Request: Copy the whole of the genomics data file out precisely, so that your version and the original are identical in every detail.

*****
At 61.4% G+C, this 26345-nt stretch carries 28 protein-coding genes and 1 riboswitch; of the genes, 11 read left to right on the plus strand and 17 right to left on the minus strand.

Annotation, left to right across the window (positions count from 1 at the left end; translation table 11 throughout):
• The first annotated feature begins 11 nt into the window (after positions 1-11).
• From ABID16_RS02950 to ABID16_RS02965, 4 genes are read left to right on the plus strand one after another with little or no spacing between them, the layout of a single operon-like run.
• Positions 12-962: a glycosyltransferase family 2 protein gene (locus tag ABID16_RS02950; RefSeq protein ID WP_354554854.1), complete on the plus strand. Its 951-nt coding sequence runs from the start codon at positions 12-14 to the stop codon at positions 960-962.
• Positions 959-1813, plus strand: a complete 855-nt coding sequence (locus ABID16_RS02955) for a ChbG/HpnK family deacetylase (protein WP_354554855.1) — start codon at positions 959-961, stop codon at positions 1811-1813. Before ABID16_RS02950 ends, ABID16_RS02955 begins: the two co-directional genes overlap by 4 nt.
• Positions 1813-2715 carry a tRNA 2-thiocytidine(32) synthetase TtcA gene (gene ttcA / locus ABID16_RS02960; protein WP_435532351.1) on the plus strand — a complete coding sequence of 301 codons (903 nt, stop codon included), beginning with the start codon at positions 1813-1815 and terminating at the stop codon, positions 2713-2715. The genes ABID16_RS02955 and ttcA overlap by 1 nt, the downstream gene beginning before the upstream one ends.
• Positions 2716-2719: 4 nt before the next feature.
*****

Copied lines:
At 61.4% G+C, this 26345-nt stretch carries 28 protein-coding genes and 1 riboswitch; of the genes, 11 read left to right on the plus strand and 17 right to left on the minus strand.

Annotation, left to right across the window (positions count from 1 at the left end; translation table 11 throughout):
• The first annotated feature begins 11 nt into the window (after positions 1-11).
• From ABID16_RS02950 to ABID16_RS02965, 4 genes are read left to right on the plus strand one after another with little or no spacing between them, the layout of a single operon-like run.
• Positions 12-962: a glycosyltransferase family 2 protein gene (locus tag ABID16_RS02950; RefSeq protein ID WP_354554854.1), complete on the plus strand. Its 951-nt coding sequence runs from the start codon at positions 12-14 to the stop codon at positions 960-962.
• Positions 959-1813, plus strand: a complete 855-nt coding sequence (locus ABID16_RS02955) for a ChbG/HpnK family deacetylase (protein WP_354554855.1) — start codon at positions 959-961, stop codon at positions 1811-1813. Before ABID16_RS02950 ends, ABID16_RS02955 begins: the two co-directional genes overlap by 4 nt.
• Positions 1813-2715 carry a tRNA 2-thiocytidine(32) synthetase TtcA gene (gene ttcA / locus ABID16_RS02960; protein WP_435532351.1) on the plus strand — a complete coding sequence of 301 codons (903 nt, stop codon included), beginning with the start codon at positions 1813-1815 and terminating at the stop codon, positions 2713-2715. The genes ABID16_RS02955 and ttcA overlap by 1 nt, the downstream gene beginning before the upstream one ends.
• Positions 2716-2719: 4 nt before the next feature.